Since 2016, over 5 million Syrians have fled their war-torn country with most seeking refuge in neighbouring Turkey, Lebanon and Jordan. It’s not this group of people, though, who have caught the world’s attention if only for just a few minutes. It’s the 1.1 million who risked their lives by heading to Europe, many arriving in dangerously overcrowded inflatable dinghies, landing on the shores of the Greek island of Lesbos. That is, assuming they survive the 12 km journey across the narrow straight that separates the island from Turkey. It doesn’t sound like a huge distance but, in last month alone, 22 migrants died and dozens more went missing after two of these refugee boats sank in Greek waters. The journey of the Mardini sisters had a happier outcome, and their inspirational story is chronicled in the Netflix film, THE SWIMMERS.
Sara Mardini and her younger sister Yusra (played by real-life sisters Manal and Nathalie Issa) live a comfortable middle class existence in a suburb of Damascus. Their father, who was a swimmer on Syria’s national team back in the day, coaches the girls but his attention is focused on Yusra as she has the talent and ambition to qualify for the 2016 Olympics in Rio while Sara would rather have a good time at the disco where their cousin Nizar (Ahmed Malek) DJs. As the war hits closer to home and their safety becomes more precarious, the sisters and Nizar decide to leave their country and head to Germany, taking the treacherous route over sea and land that so many others have tried before them. For Sara, her goal is to get her parents and youngest sister out of Syria before it’s too late for them. For Yusra, it’s about competing in the Olympics for her beloved country but how can she do that as a refugee?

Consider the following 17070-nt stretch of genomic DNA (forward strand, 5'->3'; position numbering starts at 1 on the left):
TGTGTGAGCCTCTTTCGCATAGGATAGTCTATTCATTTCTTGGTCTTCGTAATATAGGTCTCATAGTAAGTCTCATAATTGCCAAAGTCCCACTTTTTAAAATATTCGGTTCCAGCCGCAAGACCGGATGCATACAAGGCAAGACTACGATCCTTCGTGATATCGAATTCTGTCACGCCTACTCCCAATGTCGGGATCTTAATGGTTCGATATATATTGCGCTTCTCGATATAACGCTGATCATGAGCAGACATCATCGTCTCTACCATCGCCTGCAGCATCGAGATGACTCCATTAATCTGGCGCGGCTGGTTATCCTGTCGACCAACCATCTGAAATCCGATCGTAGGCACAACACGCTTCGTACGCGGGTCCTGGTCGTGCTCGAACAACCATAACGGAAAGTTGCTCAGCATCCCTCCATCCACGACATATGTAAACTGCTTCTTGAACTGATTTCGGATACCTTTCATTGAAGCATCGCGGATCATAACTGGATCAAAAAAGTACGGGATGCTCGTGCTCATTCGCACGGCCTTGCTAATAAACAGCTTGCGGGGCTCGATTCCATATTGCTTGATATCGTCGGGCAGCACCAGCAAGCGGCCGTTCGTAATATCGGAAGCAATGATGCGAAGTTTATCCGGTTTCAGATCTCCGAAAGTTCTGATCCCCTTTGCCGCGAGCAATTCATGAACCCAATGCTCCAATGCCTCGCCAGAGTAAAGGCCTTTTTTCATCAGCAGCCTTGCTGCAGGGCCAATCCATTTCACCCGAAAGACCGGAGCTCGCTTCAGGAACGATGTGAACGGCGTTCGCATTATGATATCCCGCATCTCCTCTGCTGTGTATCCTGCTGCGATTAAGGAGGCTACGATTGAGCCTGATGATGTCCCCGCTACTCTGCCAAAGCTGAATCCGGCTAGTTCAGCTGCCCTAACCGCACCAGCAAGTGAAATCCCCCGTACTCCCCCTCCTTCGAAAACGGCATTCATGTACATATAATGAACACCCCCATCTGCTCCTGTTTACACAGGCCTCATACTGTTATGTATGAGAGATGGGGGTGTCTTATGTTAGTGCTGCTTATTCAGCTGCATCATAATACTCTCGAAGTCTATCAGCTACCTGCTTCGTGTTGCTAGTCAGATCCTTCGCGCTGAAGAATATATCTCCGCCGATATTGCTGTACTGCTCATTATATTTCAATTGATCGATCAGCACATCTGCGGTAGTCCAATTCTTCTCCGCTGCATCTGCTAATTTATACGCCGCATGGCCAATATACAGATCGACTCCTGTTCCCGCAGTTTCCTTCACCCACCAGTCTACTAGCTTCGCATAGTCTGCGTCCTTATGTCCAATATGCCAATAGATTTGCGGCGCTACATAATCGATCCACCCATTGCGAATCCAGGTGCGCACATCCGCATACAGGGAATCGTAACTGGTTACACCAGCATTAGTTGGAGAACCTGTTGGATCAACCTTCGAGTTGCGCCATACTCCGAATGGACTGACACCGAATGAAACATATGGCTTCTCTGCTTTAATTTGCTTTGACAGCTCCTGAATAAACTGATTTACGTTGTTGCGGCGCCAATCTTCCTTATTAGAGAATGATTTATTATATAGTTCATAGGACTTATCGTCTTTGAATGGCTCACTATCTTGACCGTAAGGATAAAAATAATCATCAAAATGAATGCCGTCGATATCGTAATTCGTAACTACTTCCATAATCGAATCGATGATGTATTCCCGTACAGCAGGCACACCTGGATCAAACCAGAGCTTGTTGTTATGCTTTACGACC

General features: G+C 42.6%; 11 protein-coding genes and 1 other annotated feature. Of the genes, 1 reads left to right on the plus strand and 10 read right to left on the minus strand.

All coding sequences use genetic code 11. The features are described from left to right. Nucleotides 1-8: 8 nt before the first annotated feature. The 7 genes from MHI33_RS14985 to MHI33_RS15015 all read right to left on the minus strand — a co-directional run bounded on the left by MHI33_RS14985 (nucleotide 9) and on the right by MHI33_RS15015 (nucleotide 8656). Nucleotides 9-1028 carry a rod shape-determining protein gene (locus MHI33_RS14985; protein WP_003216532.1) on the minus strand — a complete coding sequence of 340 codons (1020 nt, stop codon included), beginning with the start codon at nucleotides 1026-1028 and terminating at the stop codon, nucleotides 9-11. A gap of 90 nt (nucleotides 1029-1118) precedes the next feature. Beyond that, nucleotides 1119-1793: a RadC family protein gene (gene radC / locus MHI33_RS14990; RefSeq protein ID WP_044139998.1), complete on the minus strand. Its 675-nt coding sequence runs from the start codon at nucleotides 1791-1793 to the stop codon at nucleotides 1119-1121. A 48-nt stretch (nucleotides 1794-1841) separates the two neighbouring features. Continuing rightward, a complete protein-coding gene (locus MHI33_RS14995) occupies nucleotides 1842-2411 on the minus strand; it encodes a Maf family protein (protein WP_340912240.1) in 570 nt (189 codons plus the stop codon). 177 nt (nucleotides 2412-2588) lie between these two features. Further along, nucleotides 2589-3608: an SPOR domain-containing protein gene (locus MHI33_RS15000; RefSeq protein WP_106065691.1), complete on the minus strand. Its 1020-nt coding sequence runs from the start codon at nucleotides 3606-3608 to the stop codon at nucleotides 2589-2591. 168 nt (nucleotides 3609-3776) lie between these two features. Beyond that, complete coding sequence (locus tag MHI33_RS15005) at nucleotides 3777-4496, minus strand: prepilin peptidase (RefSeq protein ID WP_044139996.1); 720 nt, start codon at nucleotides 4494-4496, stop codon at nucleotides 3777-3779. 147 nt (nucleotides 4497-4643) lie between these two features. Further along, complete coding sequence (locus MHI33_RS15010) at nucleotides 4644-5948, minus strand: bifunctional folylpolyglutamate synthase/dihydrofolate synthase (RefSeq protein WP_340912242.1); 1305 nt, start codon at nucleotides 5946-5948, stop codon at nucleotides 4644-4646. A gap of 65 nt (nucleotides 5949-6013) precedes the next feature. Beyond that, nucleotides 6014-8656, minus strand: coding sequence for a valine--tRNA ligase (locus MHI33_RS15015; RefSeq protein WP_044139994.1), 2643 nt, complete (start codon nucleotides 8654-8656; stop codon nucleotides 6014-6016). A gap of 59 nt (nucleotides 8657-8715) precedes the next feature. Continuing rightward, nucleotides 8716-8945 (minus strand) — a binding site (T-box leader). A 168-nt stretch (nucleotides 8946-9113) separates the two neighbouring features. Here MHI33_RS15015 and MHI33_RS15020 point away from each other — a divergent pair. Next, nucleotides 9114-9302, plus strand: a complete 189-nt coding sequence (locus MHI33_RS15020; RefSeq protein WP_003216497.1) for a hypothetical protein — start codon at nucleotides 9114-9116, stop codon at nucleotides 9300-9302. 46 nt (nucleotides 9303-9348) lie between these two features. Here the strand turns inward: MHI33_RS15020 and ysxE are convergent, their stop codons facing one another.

Watching THE SWIMMERS, I was struck by how harrowing and, often times, how hopeless the Mardinis’ journey must have been. We’ve all seen the images of the body of the two-year-old boy that washed ashore on the Turkish beach back in 2018 as well as those of the human migrant caravan that walked across eastern Europe, but we didn’t get to know who these people were/are. Too many politicians on both sides of the Atlantic have painted refugees simply as economic migrants in search of a better life elsewhere but even the ones who do fall into that category have still made that choice because what they left behind was so horrible that it was worth risking their lives, and the lives of their young children, to try. My own grandparents were migrants who saw that there was no future for them in eastern Europe. They were right because their parents, grandparents, brothers, sisters, nephews and nieces who remained there were all murdered in the Holocaust.
The Issa sisters do great work here, giving voices to two anonymous faces in the throng. Their chemistry is natural, which helps overcome the sometimes stilted dialogue, which was co-written by Jack Thorne (TV’s ENOLA HOLMES) and director Sally El Hosaini (MY BROTHER THE DEVIL). Although the film is called THE SWIMMERS – plural, the emphasis is really on Yusra, which is a bit of a disappointment as Sara’s arc is arguably just as impressive. Unfortunately, her story is relegated to a post-script that I believe is still unresolved. The film is also slightly too long, and much of the film’s scenes at the Olympics could have been shifted to the epilogue as well. Overall, though, THE SWIMMERS is an interesting and important story that will move audiences.
THE SWIMMERS is streaming on Netflix now. As one of the characters in the film says, “Not all superheroes wear capes.” That’s certainly the case for the Mardini sisters.
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